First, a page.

Greeks in Georgia, Caught Between Two Homelands

Author: Tamta Jijavadze , Tamuna Chkareuli

Text by Tamta Jijavadze 

Photos by Tamuna Chkareuli


The large Greek flag hanging in Akhiles Chirahidis’ house is a constant reminder of his roots. And yet, as the 60-year-old quietly walks around the lanes in his native village in eastern Georgia, he feels as Georgian as the other 161 residents of Didi Iraga. For him and the few other ethnic Greeks still living in Tetritskaro municipality, homeland is not a straightforward concept.

“[I’m Greek] Georgia is my homeland, my home,” he says.

Chirahidis’ ancestors migrated to Georgia from Turkey in the 1800s during a series of conflicts between the Russian empire and the Ottoman empire - by 1886 there were an estimated 20,000 Greeks living in the country. During the next century and a half, the community grew and prospered in what became the Soviet Union. In its heyday, ethnic Greeks populated entire villages, specifically in the eastern region of Kvemo Kartli - Didi Iraga, Patara Iraga, Jigrasheni, Ivanovka and Vizirovka.

During the rough-and-tumble decade of the 1990s following the breakup of the USSR, the community migrated en masse to Greece, seeking work in their forefathers’ homeland where they were offered citizenship. Slowly, yet steadily, villages became emptier and quieter. The 2014 census sets the number of ethnic Greeks living in Georgia at 5,544, the majority of whom - 2,113 individuals - are scattered across villages in Kvemo Kartli.

Chirahidis also joined the exodus and moved to Thessaloniki, the industrial heartland of northern Greece and the country’s second largest city. He and his family got Greek passports and settled. His grandfather remained in Didi Iraga as long as he could, eventually joining him in Thessaloniki  in 1994. He died in Greece but he wanted to be buried in Georgia.

“I returned to Georgia in 2012 to bury him, it was his wish. It is also mine,” says Chirahidis in flawless Georgian. Today Chirahidis spends up to ten months out of the year in Didi Iraga, returning regularly to Thessaloniki where his family still lives - Greece has become home for his wife and his children.

“[Y]et they told me that they are going to keep this house after I die.”

Those who want to maintain a link with their native land return to spend some of the holidays or to register properties inherited from their parents or grandparents.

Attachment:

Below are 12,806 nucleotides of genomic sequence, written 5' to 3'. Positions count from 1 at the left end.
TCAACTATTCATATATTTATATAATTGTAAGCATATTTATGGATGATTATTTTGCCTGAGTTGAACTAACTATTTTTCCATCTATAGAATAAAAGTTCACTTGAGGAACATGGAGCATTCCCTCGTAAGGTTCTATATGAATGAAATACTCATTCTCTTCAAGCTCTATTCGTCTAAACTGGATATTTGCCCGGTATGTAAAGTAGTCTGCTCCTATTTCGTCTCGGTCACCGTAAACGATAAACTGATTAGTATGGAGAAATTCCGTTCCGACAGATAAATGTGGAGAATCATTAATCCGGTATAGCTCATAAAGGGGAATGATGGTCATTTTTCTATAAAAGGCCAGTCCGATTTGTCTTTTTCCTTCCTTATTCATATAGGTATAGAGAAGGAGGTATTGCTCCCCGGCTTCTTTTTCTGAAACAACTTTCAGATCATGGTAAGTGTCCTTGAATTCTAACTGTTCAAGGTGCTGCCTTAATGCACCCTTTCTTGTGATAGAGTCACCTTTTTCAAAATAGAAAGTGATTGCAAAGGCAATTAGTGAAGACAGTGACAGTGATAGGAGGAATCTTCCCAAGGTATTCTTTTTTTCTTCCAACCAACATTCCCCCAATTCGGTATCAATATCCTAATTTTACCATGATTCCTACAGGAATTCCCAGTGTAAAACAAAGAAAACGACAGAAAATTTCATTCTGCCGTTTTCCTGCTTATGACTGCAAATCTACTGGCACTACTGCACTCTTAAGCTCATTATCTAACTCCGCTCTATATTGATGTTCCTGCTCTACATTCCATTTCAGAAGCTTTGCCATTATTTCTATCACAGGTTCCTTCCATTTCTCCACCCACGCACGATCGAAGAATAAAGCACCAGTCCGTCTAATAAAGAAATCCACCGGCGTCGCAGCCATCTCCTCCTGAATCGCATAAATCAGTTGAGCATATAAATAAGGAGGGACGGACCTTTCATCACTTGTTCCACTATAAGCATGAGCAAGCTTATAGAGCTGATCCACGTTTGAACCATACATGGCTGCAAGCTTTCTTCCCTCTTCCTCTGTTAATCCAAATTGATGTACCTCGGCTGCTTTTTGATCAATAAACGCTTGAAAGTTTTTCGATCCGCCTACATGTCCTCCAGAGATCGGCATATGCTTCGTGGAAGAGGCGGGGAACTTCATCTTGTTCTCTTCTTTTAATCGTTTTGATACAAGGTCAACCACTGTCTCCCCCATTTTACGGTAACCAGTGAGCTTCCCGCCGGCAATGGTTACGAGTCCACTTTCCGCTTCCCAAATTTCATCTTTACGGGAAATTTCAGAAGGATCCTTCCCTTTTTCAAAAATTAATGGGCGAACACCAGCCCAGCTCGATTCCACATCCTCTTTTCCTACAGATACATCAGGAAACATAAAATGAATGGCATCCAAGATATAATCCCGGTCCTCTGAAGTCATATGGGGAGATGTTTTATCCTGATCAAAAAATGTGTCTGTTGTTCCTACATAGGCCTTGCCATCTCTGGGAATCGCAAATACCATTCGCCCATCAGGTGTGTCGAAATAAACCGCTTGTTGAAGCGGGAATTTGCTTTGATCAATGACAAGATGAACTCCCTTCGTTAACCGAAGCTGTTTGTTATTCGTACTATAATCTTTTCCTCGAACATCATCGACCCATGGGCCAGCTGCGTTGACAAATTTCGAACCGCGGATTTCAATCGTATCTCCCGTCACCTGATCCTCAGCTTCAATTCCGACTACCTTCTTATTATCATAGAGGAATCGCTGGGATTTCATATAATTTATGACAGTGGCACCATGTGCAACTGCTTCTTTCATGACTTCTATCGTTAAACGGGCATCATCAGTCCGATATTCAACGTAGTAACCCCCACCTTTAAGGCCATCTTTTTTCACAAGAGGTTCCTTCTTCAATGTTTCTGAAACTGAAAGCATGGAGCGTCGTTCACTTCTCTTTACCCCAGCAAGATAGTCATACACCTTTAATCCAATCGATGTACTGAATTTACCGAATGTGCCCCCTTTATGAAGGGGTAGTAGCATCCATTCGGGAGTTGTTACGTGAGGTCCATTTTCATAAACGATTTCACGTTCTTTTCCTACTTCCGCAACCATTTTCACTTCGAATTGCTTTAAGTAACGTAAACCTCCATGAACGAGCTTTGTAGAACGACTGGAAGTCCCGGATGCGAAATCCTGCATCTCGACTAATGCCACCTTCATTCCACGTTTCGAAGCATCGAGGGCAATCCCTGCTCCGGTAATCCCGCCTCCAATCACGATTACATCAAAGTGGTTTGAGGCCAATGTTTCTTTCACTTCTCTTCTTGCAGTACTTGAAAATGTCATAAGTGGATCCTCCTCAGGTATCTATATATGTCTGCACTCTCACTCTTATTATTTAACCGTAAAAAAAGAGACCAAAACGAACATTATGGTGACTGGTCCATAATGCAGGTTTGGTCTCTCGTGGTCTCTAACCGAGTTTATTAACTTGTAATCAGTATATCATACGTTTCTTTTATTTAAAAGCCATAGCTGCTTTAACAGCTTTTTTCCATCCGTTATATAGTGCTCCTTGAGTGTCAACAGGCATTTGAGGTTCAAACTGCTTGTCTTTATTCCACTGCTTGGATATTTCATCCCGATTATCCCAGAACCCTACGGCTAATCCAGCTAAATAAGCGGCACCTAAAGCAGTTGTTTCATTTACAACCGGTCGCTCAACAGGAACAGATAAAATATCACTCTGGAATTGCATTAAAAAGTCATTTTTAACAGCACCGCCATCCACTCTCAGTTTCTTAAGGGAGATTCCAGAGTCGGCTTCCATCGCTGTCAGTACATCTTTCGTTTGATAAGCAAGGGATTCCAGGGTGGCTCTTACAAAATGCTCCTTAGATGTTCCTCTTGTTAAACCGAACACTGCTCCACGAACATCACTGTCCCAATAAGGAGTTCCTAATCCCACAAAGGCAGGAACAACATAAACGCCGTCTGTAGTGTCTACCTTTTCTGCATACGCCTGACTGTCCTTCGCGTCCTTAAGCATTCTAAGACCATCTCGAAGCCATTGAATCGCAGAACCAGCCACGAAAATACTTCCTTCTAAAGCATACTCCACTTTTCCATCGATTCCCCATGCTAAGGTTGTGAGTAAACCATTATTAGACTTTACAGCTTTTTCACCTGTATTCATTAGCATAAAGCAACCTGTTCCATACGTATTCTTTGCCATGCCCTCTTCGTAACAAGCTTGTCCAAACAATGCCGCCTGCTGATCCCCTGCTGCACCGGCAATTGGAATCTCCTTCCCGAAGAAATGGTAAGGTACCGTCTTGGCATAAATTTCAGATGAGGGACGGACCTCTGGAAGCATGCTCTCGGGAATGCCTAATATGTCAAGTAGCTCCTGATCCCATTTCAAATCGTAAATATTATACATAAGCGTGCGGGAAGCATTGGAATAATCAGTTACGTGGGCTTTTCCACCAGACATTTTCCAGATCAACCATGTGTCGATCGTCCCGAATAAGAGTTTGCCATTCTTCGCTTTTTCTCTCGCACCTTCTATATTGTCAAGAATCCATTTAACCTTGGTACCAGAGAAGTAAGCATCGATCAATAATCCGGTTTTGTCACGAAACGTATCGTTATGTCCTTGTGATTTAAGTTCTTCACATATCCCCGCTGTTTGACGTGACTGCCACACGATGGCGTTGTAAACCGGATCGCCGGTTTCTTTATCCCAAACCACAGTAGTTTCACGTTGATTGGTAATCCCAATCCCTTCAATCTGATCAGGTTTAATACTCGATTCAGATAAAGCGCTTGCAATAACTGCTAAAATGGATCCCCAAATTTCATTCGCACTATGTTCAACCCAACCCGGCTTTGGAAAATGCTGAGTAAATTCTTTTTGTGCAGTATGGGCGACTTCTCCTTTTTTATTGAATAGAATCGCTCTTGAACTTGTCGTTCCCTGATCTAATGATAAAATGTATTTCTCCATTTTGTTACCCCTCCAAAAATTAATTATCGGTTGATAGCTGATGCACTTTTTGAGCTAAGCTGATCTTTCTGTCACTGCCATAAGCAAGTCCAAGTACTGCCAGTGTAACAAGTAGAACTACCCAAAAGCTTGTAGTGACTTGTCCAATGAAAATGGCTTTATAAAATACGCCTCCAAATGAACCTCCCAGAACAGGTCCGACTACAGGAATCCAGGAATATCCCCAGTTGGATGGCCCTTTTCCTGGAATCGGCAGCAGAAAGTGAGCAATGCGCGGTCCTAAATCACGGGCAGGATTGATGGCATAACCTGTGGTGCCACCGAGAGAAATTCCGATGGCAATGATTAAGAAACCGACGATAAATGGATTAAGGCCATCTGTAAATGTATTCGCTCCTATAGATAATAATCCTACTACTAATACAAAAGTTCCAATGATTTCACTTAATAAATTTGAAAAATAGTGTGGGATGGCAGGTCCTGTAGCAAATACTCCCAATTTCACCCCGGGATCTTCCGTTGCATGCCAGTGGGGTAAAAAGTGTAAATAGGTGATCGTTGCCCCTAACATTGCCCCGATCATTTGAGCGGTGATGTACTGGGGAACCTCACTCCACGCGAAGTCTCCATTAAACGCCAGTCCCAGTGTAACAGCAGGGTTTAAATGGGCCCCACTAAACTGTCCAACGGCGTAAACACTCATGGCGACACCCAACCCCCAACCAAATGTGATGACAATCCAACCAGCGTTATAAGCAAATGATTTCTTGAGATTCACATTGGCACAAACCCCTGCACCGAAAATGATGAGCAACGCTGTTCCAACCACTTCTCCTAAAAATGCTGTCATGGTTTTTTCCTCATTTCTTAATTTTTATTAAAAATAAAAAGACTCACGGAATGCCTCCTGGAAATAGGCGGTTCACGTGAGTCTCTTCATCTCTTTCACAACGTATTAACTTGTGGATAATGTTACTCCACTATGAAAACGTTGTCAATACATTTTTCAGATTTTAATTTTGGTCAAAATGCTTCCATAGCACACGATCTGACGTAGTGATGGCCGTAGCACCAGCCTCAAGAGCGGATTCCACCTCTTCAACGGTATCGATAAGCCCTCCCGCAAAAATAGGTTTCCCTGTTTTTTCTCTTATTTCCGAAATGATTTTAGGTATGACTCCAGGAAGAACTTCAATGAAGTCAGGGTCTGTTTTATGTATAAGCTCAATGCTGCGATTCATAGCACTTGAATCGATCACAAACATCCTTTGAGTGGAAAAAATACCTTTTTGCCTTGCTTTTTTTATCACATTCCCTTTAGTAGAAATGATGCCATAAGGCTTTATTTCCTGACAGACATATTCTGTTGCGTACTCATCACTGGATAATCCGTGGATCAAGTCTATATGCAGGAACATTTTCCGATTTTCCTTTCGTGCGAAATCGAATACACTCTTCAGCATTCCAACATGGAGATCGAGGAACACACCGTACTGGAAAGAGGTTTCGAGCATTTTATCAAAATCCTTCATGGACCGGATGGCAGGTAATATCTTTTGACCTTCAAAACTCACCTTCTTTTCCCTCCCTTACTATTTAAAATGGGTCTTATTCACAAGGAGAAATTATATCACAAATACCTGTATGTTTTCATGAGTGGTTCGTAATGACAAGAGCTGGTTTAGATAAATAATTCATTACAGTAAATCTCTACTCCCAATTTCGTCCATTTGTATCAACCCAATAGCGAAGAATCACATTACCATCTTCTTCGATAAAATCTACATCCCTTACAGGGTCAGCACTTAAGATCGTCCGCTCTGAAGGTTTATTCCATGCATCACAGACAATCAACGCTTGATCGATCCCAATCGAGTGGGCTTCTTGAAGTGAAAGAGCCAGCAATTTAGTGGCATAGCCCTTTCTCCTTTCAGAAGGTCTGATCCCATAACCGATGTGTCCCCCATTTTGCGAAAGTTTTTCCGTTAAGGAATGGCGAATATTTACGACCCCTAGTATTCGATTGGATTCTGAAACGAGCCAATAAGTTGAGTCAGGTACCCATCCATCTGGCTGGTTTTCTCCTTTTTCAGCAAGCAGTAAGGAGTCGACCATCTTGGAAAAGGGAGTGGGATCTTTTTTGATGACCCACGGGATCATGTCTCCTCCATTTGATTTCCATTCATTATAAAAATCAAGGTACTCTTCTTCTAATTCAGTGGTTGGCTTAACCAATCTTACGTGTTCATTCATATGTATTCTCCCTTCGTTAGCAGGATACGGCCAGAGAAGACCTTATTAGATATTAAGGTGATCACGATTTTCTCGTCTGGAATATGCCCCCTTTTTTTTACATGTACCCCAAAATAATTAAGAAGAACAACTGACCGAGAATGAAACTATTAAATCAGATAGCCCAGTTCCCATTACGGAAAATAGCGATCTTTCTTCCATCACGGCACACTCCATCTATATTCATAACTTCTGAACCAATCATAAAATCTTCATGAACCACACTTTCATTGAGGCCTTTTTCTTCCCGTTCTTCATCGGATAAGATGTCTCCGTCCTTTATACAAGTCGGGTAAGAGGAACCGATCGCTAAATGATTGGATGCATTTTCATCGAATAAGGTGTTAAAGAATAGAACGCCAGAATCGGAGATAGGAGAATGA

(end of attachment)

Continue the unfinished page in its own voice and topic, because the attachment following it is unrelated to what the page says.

A former driver, Chirahidis is not entitled to a pension yet, and occasionally works as a daily labourer; in addition his family sends him a few hundred euros every month to support him. The garden also provides him with fruits and he produces his own wine and chacha, the strong Georgian spirit distilled from grape pomace, the residue that is left after wine is made.

“I also worked as a stone craftsman, that was a common profession for Greeks who lived here. That’s why all Greek houses are made of stones.” 

Akhiles Chirahidis. Like his parents, he was born in Georgia and he considers it his homeland.

Photos of Chirahidis’ family hang on the wall in his house. His wife and children live in Thessaloniki, where the whole family moved in 1990. They do not want to return to Georgia: both his son and daughter have married and settled in Greece.

A house in Didi Iraga. The owners live in Greece and, like many others, return here only during the summer holidays.

Chirahidis’ cellar. “I admire Georgian wine. Every year I make wine with two kinds of grapes – rkatsiteli and manavi.”

The cemetery in Patara Iraga. Almost all inscriptions on the tombstones are in Greek script. Chirahidis’ ancestors are also buried here.

Chirahidis collects old Greek and Georgian objects, often receiving them as gifts from neighbours. Among them are a tobacco rolling machine and butter churning equipment, as well as a sword and a rug that he claims were brought from Turkey almost two centuries ago.